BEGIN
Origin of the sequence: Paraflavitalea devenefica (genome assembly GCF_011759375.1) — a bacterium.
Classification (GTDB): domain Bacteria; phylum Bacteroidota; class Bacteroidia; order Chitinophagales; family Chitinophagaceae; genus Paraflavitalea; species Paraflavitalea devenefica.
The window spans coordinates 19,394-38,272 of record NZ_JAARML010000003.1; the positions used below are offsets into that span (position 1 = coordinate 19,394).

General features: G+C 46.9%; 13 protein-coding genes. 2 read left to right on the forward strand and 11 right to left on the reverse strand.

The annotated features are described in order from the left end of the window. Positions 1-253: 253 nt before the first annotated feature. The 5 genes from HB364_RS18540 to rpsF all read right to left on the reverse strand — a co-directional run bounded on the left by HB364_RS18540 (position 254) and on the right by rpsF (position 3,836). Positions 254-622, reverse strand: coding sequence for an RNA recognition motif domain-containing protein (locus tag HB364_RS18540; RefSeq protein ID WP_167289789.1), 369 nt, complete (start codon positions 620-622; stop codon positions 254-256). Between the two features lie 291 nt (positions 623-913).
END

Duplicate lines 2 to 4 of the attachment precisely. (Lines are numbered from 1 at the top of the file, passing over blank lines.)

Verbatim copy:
Classification (GTDB): domain Bacteria; phylum Bacteroidota; class Bacteroidia; order Chitinophagales; family Chitinophagaceae; genus Paraflavitalea; species Paraflavitalea devenefica.
The window spans coordinates 19,394-38,272 of record NZ_JAARML010000003.1; the positions used below are offsets into that span (position 1 = coordinate 19,394).

General features: G+C 46.9%; 13 protein-coding genes. 2 read left to right on the forward strand and 11 right to left on the reverse strand.